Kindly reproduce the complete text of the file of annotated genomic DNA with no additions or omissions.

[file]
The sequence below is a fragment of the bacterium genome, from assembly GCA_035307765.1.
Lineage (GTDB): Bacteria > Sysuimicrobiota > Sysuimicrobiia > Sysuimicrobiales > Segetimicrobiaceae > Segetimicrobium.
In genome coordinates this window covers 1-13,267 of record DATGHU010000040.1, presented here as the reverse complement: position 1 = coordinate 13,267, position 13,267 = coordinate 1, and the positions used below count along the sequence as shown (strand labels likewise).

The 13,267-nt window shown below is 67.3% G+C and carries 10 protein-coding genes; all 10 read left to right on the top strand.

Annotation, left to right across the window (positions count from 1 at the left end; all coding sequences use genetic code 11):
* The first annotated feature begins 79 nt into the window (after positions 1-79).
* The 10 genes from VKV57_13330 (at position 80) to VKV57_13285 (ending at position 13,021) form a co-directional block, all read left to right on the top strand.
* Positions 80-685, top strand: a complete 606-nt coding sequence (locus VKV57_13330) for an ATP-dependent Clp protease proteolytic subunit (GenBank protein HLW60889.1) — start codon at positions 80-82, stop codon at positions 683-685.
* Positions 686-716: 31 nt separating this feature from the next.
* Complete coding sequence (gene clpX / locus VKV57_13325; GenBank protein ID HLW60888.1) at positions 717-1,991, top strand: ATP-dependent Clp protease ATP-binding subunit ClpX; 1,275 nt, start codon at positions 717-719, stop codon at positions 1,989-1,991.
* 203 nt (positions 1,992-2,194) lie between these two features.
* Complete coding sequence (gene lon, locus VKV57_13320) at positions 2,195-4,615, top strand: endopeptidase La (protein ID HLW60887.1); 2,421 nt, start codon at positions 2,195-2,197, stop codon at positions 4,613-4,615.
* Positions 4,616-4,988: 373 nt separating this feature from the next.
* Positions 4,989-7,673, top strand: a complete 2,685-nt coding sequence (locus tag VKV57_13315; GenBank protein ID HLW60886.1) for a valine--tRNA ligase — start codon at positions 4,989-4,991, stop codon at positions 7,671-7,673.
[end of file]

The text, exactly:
The sequence below is a fragment of the bacterium genome, from assembly GCA_035307765.1.
Lineage (GTDB): Bacteria > Sysuimicrobiota > Sysuimicrobiia > Sysuimicrobiales > Segetimicrobiaceae > Segetimicrobium.
In genome coordinates this window covers 1-13,267 of record DATGHU010000040.1, presented here as the reverse complement: position 1 = coordinate 13,267, position 13,267 = coordinate 1, and the positions used below count along the sequence as shown (strand labels likewise).

The 13,267-nt window shown below is 67.3% G+C and carries 10 protein-coding genes; all 10 read left to right on the top strand.

Annotation, left to right across the window (positions count from 1 at the left end; all coding sequences use genetic code 11):
* The first annotated feature begins 79 nt into the window (after positions 1-79).
* The 10 genes from VKV57_13330 (at position 80) to VKV57_13285 (ending at position 13,021) form a co-directional block, all read left to right on the top strand.
* Positions 80-685, top strand: a complete 606-nt coding sequence (locus VKV57_13330) for an ATP-dependent Clp protease proteolytic subunit (GenBank protein HLW60889.1) — start codon at positions 80-82, stop codon at positions 683-685.
* Positions 686-716: 31 nt separating this feature from the next.
* Complete coding sequence (gene clpX / locus VKV57_13325; GenBank protein ID HLW60888.1) at positions 717-1,991, top strand: ATP-dependent Clp protease ATP-binding subunit ClpX; 1,275 nt, start codon at positions 717-719, stop codon at positions 1,989-1,991.
* 203 nt (positions 1,992-2,194) lie between these two features.
* Complete coding sequence (gene lon, locus VKV57_13320) at positions 2,195-4,615, top strand: endopeptidase La (protein ID HLW60887.1); 2,421 nt, start codon at positions 2,195-2,197, stop codon at positions 4,613-4,615.
* Positions 4,616-4,988: 373 nt separating this feature from the next.
* Positions 4,989-7,673, top strand: a complete 2,685-nt coding sequence (locus tag VKV57_13315; GenBank protein ID HLW60886.1) for a valine--tRNA ligase — start codon at positions 4,989-4,991, stop codon at positions 7,671-7,673.